One branch of descendants of the Northern Sudanians, the Saharo-Sahelians, began plant domestication in this region between 8000 and 7000 b.c.e. Much as their northern Sudanian ancestors had done before them with cattle, the Saharo-Sahelians began to intentionally sow grain seeds and nurture the plants. The combination of grain cultivation and cattle raising once again enhanced the yield of food production, which provided resources to sustain growing populations. The intensification of food production would have preceded substantial population growth. This tradition of cultivation began as a grain-seed tradition, but between 7000 and 5000 b.c.e., these cultivators incorporated gourds, calabashes, watermelons, and even nonfood crops such as cotton into their agricultural system. These burgeoning farmers, speaking languages of the Nilo-Saharan language family, spread cultivation and herding westward across the Sahara and the Sudan Belt, into the eastern Sahara and also eastward across the upper Nile plains. Particularly in the later sixth millennium b.c.e., these Sudanic farmers spread as far west as the bend of the Niger.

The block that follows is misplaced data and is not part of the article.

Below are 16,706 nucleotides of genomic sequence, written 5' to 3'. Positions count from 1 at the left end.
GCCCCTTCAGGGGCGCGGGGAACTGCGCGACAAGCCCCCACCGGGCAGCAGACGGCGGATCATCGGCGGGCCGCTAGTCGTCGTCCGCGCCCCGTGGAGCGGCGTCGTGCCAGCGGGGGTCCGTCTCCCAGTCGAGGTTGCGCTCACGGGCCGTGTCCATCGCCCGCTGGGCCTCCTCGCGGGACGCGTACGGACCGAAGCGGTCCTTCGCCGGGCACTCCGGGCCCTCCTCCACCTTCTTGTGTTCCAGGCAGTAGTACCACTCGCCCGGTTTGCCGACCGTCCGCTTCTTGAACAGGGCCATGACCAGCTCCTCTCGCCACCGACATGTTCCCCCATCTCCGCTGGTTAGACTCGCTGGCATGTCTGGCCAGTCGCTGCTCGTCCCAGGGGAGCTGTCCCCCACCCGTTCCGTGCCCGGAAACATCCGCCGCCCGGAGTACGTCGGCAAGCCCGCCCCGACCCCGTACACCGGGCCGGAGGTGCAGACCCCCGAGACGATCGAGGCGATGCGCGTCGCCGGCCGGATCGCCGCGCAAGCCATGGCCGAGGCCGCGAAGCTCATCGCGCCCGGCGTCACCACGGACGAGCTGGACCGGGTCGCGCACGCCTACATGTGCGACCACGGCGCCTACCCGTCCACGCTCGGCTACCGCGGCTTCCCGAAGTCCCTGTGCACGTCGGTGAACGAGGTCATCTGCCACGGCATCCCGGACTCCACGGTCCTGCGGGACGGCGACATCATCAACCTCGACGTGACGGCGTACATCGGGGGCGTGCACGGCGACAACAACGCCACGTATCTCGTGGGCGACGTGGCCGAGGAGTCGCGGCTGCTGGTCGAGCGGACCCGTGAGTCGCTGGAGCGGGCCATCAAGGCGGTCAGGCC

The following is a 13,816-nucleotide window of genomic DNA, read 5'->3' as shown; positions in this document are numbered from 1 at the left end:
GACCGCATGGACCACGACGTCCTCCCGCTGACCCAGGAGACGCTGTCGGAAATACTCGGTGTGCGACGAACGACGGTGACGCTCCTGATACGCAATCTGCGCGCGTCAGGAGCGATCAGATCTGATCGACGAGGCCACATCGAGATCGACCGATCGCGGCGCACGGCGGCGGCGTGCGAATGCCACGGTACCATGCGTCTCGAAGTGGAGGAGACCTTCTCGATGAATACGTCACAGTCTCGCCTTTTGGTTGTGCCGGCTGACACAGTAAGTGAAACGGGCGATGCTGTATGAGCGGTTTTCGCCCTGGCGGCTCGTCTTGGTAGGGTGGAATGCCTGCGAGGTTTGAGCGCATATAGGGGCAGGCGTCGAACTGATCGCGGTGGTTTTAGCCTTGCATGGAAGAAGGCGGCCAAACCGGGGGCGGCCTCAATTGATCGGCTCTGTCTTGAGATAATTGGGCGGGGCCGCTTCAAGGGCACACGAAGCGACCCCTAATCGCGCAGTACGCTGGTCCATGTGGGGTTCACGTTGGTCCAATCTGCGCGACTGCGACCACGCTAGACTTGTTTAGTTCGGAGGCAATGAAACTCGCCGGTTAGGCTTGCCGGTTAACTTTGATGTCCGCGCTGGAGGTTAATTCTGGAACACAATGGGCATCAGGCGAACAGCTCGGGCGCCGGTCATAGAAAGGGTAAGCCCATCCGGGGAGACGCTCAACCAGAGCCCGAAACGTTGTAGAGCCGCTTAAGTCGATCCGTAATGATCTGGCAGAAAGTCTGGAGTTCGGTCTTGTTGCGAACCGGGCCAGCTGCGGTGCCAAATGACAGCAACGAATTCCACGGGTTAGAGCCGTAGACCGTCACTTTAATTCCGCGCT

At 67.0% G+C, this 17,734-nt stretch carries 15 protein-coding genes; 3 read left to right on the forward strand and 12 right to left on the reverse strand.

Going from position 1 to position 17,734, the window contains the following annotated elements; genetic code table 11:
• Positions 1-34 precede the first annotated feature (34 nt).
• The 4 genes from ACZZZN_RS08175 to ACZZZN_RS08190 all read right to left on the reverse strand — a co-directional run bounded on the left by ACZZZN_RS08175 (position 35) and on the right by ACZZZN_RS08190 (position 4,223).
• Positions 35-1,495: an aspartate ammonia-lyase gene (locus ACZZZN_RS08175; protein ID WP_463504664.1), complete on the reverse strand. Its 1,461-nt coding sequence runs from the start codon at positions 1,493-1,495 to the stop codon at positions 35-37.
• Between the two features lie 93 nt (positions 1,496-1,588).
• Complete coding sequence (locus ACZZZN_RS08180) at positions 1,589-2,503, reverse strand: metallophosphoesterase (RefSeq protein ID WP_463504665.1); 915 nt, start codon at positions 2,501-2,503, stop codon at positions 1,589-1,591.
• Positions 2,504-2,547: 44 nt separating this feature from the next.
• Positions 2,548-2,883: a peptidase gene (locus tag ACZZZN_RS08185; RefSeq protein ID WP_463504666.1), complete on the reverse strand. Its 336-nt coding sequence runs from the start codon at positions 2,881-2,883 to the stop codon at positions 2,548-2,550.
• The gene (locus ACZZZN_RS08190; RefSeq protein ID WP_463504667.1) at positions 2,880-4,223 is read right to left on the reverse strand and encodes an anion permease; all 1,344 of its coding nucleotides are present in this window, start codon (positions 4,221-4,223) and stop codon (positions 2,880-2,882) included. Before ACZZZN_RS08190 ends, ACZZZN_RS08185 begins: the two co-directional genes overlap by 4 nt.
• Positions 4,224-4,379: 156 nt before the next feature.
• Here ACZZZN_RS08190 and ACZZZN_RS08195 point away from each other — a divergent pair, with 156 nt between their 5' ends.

Significance

The invention of food production through agriculture revolutionized societies at all levels. Agropastoralism fundamentally changed the way ancient people related to their environments, how they used time, and how they organized communities politically, socially, and economically.

Although cattle raising required transhumance (seasonal movement of livestock by herders), grain cultivation necessitated longer-term settlement in order to care for farm plots. The settlements of the Saharo-Sahelians can be characterized as farmsteads that were communities enclosed by thorn-bush fences to safeguard cattle, granaries, and households from predatory animals and wild vermin. The residential structures were adaptations of earlier temporary settlements. These tended to be dwellings for extended families, built on a circular floor-plan, that were topped off with conical thatched roofs.